Concept of Soul in Islamic philosophy


Astrology: The discussion of the human soul, its existence, nature, ultimate objective and eternity, occupies a highly important position in Islamic philosophy and forms its main focus. For the most part Muslim philosophers agreed, as did their Greek predecessors, that the soul consists of non-rational and rational parts. The non-rational part they divided into the plant and animal souls, the rational part into the practical and the theoretical intellects.

All believed that the non-rational part is linked essentially to the body, but some considered the rational part as separate from the body by nature and others that all the parts of the soul are by nature material. The philosophers agreed that, while the soul is in the body, its non-rational part is to manage the body, its practical intellect is to manage worldly affairs, including those of the body, and its theoretical intellect is to know the eternal aspects of the universe. 


All Muslim philosophers concerned themselves with the subject of the soul.  We infer the existence of the soul from the fact that we observe bodies that perform certain acts with some degree of will. These acts are exemplified in taking nourishment, growing, reproducing, moving and perceiving. Since these acts do not belong to the nature of bodies, for this nature is devoid of will, they must belong to a principle they have other than bodies. This principle is what is called ‘soul’. This argument is intended to prove the existence of the animal soul, which includes the plant soul.


While Islam made it incumbent on Muslim philoso­phers to occupy themselves extensively with the study of the soul and to make certain statements that in some cases appear consistent with Islamic beliefs, Greek philosophy had the upper hand in forming the real convictions of Muslim philosophers with regard to the nature of the soul. Unless otherwise specified, reference to: he soul here is limited to the terrestrial soul to the exclusion of the celestial one, since Muslim philosophers concerned themselves primarily with the former.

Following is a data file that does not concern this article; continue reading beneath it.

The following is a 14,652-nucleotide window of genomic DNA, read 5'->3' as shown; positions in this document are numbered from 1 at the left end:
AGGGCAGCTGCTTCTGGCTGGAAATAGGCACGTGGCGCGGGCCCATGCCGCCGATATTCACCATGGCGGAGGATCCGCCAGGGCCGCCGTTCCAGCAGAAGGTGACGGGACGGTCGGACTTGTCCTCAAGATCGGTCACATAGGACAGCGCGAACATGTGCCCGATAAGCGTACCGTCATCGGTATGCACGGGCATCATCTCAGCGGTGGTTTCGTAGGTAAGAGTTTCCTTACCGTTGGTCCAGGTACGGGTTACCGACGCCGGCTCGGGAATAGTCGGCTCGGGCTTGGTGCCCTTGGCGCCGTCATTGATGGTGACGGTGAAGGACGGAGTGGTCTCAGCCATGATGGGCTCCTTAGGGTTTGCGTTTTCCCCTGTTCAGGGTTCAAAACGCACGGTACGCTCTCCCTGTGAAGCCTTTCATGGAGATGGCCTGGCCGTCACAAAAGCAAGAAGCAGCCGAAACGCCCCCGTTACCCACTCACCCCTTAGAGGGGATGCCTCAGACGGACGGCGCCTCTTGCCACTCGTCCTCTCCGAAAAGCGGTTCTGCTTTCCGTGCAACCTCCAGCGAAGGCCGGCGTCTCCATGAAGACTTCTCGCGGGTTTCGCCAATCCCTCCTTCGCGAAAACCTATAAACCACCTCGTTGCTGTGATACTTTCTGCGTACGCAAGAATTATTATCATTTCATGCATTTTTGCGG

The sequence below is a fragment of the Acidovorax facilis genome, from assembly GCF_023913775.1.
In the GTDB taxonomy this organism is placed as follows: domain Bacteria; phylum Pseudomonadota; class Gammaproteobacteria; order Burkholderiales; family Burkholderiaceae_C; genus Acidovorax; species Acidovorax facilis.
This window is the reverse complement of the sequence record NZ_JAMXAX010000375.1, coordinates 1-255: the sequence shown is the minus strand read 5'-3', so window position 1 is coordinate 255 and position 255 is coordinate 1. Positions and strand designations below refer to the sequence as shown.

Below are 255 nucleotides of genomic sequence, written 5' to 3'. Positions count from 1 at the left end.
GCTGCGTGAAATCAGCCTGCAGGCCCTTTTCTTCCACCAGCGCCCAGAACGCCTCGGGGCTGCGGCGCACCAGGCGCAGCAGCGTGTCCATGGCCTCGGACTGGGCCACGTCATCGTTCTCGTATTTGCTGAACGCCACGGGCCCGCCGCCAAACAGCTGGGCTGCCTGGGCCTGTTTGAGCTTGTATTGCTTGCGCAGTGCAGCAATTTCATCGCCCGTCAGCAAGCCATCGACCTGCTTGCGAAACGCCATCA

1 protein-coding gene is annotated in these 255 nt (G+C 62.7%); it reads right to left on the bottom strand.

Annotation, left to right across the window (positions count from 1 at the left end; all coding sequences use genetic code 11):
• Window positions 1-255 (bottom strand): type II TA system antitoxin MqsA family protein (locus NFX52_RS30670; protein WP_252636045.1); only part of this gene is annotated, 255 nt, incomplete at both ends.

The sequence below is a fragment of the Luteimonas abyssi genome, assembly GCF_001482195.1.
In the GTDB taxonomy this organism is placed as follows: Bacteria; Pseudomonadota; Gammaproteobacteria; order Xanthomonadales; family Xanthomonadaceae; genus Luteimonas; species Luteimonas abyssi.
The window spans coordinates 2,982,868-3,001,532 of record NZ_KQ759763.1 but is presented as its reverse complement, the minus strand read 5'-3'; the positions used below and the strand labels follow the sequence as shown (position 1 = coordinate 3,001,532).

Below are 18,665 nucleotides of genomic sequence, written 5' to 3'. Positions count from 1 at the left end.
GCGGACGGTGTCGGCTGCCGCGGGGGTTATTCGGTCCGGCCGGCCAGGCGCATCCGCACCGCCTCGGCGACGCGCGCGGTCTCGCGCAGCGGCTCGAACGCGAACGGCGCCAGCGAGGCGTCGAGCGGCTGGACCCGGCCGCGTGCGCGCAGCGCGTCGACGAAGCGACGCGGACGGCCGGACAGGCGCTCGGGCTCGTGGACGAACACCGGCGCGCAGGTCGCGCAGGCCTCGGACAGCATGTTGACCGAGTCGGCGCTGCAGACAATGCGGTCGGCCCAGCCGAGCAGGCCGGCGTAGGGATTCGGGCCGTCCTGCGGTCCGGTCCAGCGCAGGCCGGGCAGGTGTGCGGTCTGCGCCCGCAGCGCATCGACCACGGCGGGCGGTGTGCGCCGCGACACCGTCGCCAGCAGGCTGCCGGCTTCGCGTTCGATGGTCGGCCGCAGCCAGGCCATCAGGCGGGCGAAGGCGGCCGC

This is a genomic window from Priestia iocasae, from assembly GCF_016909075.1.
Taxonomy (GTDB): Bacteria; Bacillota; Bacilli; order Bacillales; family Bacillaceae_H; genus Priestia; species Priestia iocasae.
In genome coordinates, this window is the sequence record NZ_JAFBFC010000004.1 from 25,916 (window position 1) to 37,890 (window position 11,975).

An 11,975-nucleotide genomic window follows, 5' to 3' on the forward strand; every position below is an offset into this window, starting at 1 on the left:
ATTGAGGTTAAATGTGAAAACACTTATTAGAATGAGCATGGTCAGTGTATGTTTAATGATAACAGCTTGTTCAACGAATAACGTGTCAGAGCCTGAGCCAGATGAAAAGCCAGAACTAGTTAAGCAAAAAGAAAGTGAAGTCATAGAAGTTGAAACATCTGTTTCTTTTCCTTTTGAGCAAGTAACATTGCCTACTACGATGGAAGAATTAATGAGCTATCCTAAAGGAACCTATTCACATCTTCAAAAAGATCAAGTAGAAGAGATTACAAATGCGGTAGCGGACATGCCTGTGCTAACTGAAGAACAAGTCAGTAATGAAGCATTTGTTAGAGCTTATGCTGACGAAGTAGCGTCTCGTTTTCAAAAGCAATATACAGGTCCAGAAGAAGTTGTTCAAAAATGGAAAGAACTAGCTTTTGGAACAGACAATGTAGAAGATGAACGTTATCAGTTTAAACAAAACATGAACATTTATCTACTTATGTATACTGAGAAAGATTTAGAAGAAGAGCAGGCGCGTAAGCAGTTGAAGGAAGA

The rational soul, which is defined as a primary perfection for an organic natural body inasmuch as this body can act by rational choice and grasp the universals, is divided into the practical and the theoretical intellects. The practical intellect seeks knowledge in order to act in accordance with the good in its individual body, its family and its state. It must, therefore, know the principles for properly managing the body, the family and the state, that is, ethics, home management and politics. The practical intellect is the rational soul turning its face down­ward. The function of the theoretical intellect is to know just for the sake of having the universals. Some of these natures, such as God and the intellect, cannot attach to movement; knowledge of them is metaphysics. Other natures, such as unity, can attach to movement but do not; knowledge of them is mathematics.


AL-FARABI asserts that even though the soul is of different parts, it is a unity with all its parts working for one final end, happiness. While the plant soul, for example, serves a specific function, it also serves the powers that are higher than it in rank, the animal powers. Without nourishment, growth and reproduc­tion, the animal powers cannot perform their necessary functions. Similarly, while the function of the animal powers is to have sensation and movement, by performing this function they also promote the functions of the powers above them, the rational ones. The operations of the animal powers, especially those of the senses, are particularly important for the attainment of the final end.